To roll it back around, sure. Being financially successful doesn’t necessarily mean something is great by some standards, but it does mean it does scratch the itch people have had and find a superior product over its competition.

Fans do it the best

Retroblasting has been saying this for a while now, and it’s largely true. While that’s all about the toys, the same applies to everything across industries, from music to electronic games to translation and so on. It’s either how fans archive and release printed material in a higher resolution in a more accurate form, or recreate toys that toy manufacturers simply miss or won’t make. Fantranslations are a good example of  this whole shebang, with some comics and books getting translations that would never get otherwise. Sometimes with better translation than the official translation. Even in music you have tons and tons of music creators, separate from the industry’s mass releasing their own tapes. When the mainstream industries fail to deliver, it’s the fans who take up the mantle to develop and produce goods that all the other people want, but for whatever reason none of the industry providers are willing. Sometimes small miracles happen, like the Snyder Cut getting a release. For better or worse, the customer is being served based on their want.

Even with games you have the whole indie scene, which is less indie nowadays with all the storefronts’ corporations effectively working as the de-facto publishers. The concept of independent releases has become, effectively speaking, not part of any big-name corporation. Nevertheless, there are niches left and right that are open and people are stepping in an attempt to fill them. The video and computer game market has never been as saturated with games as it is now. The quantity is absolutely insane with quality being worse than E.T. to sometimes striking home runs like no other. Though as it often turns out, even when these original IPs get around may become successes, filling niches left open by the big boys in the industry, often you see and hear fans wanting something from the real IP.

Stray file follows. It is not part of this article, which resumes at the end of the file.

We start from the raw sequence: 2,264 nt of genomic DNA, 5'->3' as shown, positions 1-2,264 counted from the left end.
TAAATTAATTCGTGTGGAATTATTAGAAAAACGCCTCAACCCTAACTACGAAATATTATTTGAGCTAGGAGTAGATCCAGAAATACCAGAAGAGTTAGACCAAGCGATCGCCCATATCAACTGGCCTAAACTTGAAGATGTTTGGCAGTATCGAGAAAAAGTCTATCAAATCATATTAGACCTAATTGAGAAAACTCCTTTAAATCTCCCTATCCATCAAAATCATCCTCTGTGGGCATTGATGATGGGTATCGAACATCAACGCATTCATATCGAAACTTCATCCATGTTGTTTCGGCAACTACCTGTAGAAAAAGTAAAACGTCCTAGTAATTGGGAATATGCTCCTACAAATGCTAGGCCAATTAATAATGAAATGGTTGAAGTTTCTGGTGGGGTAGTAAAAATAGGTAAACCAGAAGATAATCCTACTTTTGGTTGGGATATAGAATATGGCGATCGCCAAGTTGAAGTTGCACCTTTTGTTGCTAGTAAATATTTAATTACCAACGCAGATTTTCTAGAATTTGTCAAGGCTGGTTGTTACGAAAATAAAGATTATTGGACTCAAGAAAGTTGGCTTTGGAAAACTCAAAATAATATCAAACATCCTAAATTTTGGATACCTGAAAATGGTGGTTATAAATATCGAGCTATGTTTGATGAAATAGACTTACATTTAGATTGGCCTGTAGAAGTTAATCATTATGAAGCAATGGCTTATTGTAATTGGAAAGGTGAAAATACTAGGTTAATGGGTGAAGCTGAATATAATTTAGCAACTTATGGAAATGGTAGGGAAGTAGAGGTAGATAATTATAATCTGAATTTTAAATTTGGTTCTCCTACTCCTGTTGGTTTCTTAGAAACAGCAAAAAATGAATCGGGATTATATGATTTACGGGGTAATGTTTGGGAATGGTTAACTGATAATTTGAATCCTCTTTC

Pokémon might be a good example of fans not exactly taking up the challenge to make a completely new IP that would realise their wants (there has been multiple titles that have attempted this, none have succeeded) but rather heavily modifying the existing games to the extents of making the games almost unrecognisable from their original versions. While Moemon is a representative of just general sprite switching, something like Crystal Clear represents how there’s a want and a niche for fully open, independent adventuring in Pokémon. The game changes Pokémon Crystal in a way that it opens the map as a whole, allows the player to choose his starting position, 24 Starters instead of being limited to the base three, significant character customisation alongside numerous improvements. The way the open world is handled is by scaling the Gym and Trainer battles according to the player’s own stats, e.g. by beating Gym A you increase opponent stats across the game. There are numerous other improvements as well, like each Pokémon having their own unique field sprite.

Of course, when discussing mods, we can’t really forget Bethesda and how fans are actually making their games functional. Bethesda’s games are known to be riddled with bugs. There are people who have never played a vanilla Bethesda game, as the bug fixes the fans make correct and fix sometimes game breaking errors that, for whatever reason, Bethesda has never bothered correcting themselves. A rather famous bug in Skyrim happens to be that the animals are able to make criminal reports of the player, but this has never been officially fixed, despite the bug mentioned in an interview prior to the game’s release. You also have fans increasing Bethesda’s games resolutions and improving models and so on. At some point you can say fans are recreating Bethesda’s games through mods and fixes better than what they originally were.